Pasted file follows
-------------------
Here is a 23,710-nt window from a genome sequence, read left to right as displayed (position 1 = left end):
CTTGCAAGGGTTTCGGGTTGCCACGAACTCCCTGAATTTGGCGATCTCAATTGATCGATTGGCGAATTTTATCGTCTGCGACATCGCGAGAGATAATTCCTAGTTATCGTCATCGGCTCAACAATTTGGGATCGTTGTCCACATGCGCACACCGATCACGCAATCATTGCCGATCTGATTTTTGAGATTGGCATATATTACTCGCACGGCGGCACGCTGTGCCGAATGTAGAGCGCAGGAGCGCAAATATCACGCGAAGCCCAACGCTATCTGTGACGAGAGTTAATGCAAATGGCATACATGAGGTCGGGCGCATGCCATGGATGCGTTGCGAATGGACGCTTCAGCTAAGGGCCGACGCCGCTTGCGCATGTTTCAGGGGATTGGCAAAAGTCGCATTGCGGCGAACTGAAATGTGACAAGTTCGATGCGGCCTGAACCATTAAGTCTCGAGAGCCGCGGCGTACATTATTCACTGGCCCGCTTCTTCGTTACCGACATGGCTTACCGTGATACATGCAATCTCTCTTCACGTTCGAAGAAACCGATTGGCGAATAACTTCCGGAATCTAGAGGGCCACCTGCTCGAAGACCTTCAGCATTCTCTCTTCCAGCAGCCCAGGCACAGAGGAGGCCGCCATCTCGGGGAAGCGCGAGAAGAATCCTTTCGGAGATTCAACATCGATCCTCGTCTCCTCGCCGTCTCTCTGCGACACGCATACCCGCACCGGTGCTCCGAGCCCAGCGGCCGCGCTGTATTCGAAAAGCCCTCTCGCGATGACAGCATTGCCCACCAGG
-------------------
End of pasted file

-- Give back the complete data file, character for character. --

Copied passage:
Here is a 23,710-nt window from a genome sequence, read left to right as displayed (position 1 = left end):
CTTGCAAGGGTTTCGGGTTGCCACGAACTCCCTGAATTTGGCGATCTCAATTGATCGATTGGCGAATTTTATCGTCTGCGACATCGCGAGAGATAATTCCTAGTTATCGTCATCGGCTCAACAATTTGGGATCGTTGTCCACATGCGCACACCGATCACGCAATCATTGCCGATCTGATTTTTGAGATTGGCATATATTACTCGCACGGCGGCACGCTGTGCCGAATGTAGAGCGCAGGAGCGCAAATATCACGCGAAGCCCAACGCTATCTGTGACGAGAGTTAATGCAAATGGCATACATGAGGTCGGGCGCATGCCATGGATGCGTTGCGAATGGACGCTTCAGCTAAGGGCCGACGCCGCTTGCGCATGTTTCAGGGGATTGGCAAAAGTCGCATTGCGGCGAACTGAAATGTGACAAGTTCGATGCGGCCTGAACCATTAAGTCTCGAGAGCCGCGGCGTACATTATTCACTGGCCCGCTTCTTCGTTACCGACATGGCTTACCGTGATACATGCAATCTCTCTTCACGTTCGAAGAAACCGATTGGCGAATAACTTCCGGAATCTAGAGGGCCACCTGCTCGAAGACCTTCAGCATTCTCTCTTCCAGCAGCCCAGGCACAGAGGAGGCCGCCATCTCGGGGAAGCGCGAGAAGAATCCTTTCGGAGATTCAACATCGATCCTCGTCTCCTCGCCGTCTCTCTGCGACACGCATACCCGCACCGGTGCTCCGAGCCCAGCGGCCGCGCTGTATTCGAAAAGCCCTCTCGCGATGACAGCATTGCCCACCAGG